Bird of Paradise

The songs of the mariachi in the park

soar over the neighborhood. In the backyard

in the sea air I hear clearly the words

in Spanish which I don’t speak

but I know the song is about a woman

and some man’s heart like any song anywhere

though this one also seems to include

la niña linda and makes me suspect

the world of the mariachis is darker

than this summer night would have us

believing. On any given night along

these streets that lead to the beach

someone sets off firecrackers late

in the quiet. I believe they are members of

some secret club and the man down 4th street

is responsible for last Tuesday. The bang was

crisp and left the air ringing. Tonight

after the trumpets have spit and moaned nearly

two hours I am glad when the train

comes and drowns them in its animal cry.

Later it will come back through my sleep

mourning itself, hurtling north along the coast to

San Francisco. The mariachis are still here,

voices pouring through the open windows

of our rented cottage, making it harder to hear

the murder I’m watching on TV. I started to

watch a show where a mother talked about

the ghost in her child. She knew its name.

Who would believe the things people believe.

It’s a while before I notice the music has left

only the breeze and the neighbor’s wind chimes.

I never see her and he talks on the phone a lot.

On the other side, behind the high fence

the woman keeps calling the tall bird of paradise

a banana tree and it is scary how much

I want to launch myself over the fence and

correct the bitch. Which makes me suspect

my world is much darker than it appears.

Ay ay ay. The moon tonight is in its perigee,

whole and platinum, disfigured by its dark birthmark.

We stood on the front lawn for a good look.

I knew then summer was tucking itself into memory,

leaving us in the air. This was our greatness.

Time would go on without us and we

could not even hold on to each other.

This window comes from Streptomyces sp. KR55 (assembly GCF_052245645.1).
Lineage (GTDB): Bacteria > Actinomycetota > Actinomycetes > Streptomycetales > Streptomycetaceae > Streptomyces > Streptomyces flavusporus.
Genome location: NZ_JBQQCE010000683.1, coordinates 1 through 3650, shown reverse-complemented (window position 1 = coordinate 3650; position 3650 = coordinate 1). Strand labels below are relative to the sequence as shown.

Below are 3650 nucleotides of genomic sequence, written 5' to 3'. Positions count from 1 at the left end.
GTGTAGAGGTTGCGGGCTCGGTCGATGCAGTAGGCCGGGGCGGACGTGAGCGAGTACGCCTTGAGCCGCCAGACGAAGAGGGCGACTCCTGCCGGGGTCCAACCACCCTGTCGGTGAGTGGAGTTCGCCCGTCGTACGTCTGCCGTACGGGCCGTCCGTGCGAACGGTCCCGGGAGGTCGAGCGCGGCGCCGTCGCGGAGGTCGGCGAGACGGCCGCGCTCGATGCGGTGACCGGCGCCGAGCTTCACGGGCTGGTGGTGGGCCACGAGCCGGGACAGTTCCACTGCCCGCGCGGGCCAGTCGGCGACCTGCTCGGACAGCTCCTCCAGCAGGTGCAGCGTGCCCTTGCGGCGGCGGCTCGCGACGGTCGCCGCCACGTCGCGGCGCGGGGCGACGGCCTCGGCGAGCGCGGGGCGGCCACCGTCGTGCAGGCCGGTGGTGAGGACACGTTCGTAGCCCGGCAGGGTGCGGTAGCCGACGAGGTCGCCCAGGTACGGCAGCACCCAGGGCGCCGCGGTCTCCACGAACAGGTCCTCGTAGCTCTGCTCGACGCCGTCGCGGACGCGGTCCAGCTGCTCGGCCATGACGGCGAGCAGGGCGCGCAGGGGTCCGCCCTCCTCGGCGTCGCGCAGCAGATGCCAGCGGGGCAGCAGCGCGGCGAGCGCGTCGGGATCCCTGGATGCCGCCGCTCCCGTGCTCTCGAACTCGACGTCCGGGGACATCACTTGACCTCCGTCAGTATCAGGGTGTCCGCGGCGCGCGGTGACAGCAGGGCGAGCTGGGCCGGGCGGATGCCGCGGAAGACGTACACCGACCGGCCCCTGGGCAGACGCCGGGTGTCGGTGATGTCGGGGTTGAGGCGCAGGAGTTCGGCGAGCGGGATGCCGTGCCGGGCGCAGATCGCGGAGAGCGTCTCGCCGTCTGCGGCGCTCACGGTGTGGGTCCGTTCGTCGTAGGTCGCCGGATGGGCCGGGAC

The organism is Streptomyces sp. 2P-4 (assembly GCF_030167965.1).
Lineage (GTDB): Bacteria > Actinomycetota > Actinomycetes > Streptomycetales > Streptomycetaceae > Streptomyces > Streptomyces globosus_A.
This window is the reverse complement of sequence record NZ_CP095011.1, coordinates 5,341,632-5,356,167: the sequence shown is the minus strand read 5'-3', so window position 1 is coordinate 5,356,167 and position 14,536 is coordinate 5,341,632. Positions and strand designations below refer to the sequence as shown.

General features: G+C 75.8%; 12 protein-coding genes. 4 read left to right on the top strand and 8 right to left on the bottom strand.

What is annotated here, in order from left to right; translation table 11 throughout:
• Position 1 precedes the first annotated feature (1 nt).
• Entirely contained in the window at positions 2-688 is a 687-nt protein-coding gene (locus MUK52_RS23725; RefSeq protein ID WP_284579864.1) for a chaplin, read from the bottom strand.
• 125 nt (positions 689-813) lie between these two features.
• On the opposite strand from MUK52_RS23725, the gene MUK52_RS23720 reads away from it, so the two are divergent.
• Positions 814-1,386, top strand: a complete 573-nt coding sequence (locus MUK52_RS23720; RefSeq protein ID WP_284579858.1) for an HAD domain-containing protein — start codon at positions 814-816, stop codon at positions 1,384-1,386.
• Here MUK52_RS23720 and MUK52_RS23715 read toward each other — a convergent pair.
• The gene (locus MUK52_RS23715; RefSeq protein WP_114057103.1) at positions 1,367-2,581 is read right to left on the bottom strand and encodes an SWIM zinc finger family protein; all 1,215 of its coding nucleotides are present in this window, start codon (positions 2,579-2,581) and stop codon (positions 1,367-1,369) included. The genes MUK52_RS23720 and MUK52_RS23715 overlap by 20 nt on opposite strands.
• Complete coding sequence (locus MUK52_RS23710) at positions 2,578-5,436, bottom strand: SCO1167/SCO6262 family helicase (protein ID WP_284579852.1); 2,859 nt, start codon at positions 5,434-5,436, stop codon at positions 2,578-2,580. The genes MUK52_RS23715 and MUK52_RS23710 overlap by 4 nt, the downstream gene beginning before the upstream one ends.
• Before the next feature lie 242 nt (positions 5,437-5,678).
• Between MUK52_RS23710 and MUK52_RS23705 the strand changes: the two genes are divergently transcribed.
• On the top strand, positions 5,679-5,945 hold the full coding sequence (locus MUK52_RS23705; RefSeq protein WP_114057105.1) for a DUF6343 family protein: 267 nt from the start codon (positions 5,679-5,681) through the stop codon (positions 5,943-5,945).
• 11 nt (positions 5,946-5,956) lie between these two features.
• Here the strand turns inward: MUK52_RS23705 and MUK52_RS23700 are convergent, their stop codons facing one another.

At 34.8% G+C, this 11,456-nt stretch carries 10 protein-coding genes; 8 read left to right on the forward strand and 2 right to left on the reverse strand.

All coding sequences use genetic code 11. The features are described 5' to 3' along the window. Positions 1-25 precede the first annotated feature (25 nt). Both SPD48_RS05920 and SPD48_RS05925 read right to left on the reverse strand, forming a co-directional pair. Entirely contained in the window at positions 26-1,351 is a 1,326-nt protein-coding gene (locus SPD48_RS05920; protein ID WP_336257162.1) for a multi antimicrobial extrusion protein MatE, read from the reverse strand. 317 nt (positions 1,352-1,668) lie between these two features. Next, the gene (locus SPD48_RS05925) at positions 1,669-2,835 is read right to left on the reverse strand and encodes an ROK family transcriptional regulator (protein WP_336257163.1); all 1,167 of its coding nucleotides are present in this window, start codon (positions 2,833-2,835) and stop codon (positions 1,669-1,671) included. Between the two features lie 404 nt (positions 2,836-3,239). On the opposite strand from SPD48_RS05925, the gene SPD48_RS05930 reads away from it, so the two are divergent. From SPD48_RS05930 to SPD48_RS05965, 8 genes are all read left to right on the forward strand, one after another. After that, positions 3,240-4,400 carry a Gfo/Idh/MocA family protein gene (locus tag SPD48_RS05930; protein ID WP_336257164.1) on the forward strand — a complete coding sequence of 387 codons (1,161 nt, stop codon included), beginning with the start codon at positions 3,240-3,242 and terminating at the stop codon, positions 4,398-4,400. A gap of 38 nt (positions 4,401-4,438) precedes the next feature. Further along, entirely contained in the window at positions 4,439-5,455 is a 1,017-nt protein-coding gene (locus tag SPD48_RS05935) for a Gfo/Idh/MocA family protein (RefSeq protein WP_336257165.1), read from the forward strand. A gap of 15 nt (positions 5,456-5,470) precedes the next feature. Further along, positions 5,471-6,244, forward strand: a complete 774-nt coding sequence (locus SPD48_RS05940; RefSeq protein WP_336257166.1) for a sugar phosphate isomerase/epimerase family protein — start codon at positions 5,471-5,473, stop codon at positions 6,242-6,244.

Then a pop like a gunshot from the next street,

loud enough to feel in your breastbone.

Then another. God

bless the assholes of the night

who keep us in the world which finally

grows still, the marine mist softening the houses

erasing the hedge in front of the one that belongs

to the couple with a hundred screaming children

all of whom may have ghosts in them. The murder

I watched was about a woman and a man’s

blackened heart. He dumped her body in the sea.

There is a song in this, una canción

en el mar . We want

to love forever like we want to answer

the long low wail of the train at night

with the hurt in our chest. Come back,

come back, little world. A teen-aged ghost boy rides

his skateboard sideways through the slow mist

into nothingness at the end of the block,

leaving us the séance of this street, its houses

hovering uncertainties, and the silvery

breath of the sea, and the sentience of the quiet

that comes at the end of music. Love

and ask no questions.

 

 

 

 

Beckian Fritz Goldberg received her M.F.A. in 1985 from Vermont College and is the author of seven volumes of poetry, Body Betrayer (Cleveland State University Press, 1991,) In the Badlands of Desire (Cleveland State University, 1993,) Never Be the Horse, winner of the University of Akron Poetry Prize (University of Akron Press, 1999), Twentieth Century Children, a limited edition chapbook, winner of the Indiana Review chapbook prize (Graphic Design Press, Indiana University, l999), Lie Awake Lake, winner of the 2004 Field Poetry Prize (Oberlin College Press, 2005, ) The Book of Accident (University of Akron Press, 2006,) Reliquary Fever: New and Selected Poems (New Issues Press, 2010) and Egypt From Space (Oberlin, 2013.) Goldberg has been awarded the Theodore Roethke Poetry Prize from Poetry Northwest, The Gettysburg Review Annual Poetry Prize, two Arizona Commission on the Arts Poetry Fellowships (1993, 2001) and two Pushcart Prizes. Her work has appeared in numerous anthologies such as New American Poets of the 90’s, Best American Poetry 1995, American Alphabets:25 Contemporary Poets, Best American Poetry 2011,Best American Poetry 2013 and in journals, including The American Poetry Review, Field, The Gettysburg Review, Harper’s, The Iowa Review, Michigan Quarterly Review, Gulf Coast, and many others. She currently lives in Arizona.

Issue #56 March 2016
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